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Organic rules to cover storage and warehousing

Date Published: 18/08/2005

Operators of commercial storage and warehouses are being urged to check whether they need to comply with new organic regulations.

Leading organic certification body, Organic Farmers & Growers (OF&G), has highlighted the change in the law, which came into force at the beginning of July.

The new EU regulations demand that operators who store organic produce must register with an organic certification body and arrange to be inspected annually.

OF&G would stress that is crucial for operators to check whether the regulation applies to them and, if so, to ensure they comply as soon as possible.

The move is aimed at strengthening the organic process from farm to plate, to ensure products are not contaminated or substituted along the way.

OF&G and other certification bodies had argued strongly that the regulation should apply only to bulk products, where it believed the risk of contamination was greater than for pre-packed produce, but this was not successful.

As a result the new rules potentially cover all warehouses, distribution centres and any premises that store organic produce, either packed or loose.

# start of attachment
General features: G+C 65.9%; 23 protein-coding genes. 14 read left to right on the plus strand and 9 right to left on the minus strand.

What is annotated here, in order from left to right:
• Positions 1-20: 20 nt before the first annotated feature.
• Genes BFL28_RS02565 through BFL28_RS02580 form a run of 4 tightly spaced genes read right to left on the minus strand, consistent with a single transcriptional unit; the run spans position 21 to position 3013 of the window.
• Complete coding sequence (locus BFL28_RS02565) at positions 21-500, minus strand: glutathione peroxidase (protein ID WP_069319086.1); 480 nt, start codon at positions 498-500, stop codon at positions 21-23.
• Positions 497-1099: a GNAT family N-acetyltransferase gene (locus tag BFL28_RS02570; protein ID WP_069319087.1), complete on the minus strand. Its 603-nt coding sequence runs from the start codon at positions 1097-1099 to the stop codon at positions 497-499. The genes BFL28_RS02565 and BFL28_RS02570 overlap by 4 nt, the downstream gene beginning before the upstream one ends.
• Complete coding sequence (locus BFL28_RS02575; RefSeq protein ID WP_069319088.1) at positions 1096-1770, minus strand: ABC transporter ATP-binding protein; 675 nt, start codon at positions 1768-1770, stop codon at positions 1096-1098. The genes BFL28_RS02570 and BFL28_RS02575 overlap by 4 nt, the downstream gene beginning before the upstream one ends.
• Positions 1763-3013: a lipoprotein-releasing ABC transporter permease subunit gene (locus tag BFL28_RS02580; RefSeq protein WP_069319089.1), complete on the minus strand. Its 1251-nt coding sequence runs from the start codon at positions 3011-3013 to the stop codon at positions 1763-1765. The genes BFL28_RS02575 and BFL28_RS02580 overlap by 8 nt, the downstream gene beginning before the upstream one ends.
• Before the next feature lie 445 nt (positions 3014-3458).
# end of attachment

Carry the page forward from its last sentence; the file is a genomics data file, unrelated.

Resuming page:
However, In the UK, Defra intends to apply the derogation that allows the exemption of operators who sell organic products directly to the final consumer, provided they do not “produce, prepare, store other than in connection with the point of sale, or import such products from a third country”.

OF&G Processor Certification Manager, Gabrielle Lanceley, said: “We believe this regulation adds even greater assurance for all involved in the organic food chain and for those who, ultimately, buy organic food.

“Although it goes further than we believe to be entirely practical, there’s no doubt it is a positive step forward.”

Organic Farmers and Growers has produced a Technical Leaflet explaining the regulation in greater detail and has vowed to carry out the necessary inspections for licensees as quickly as possible.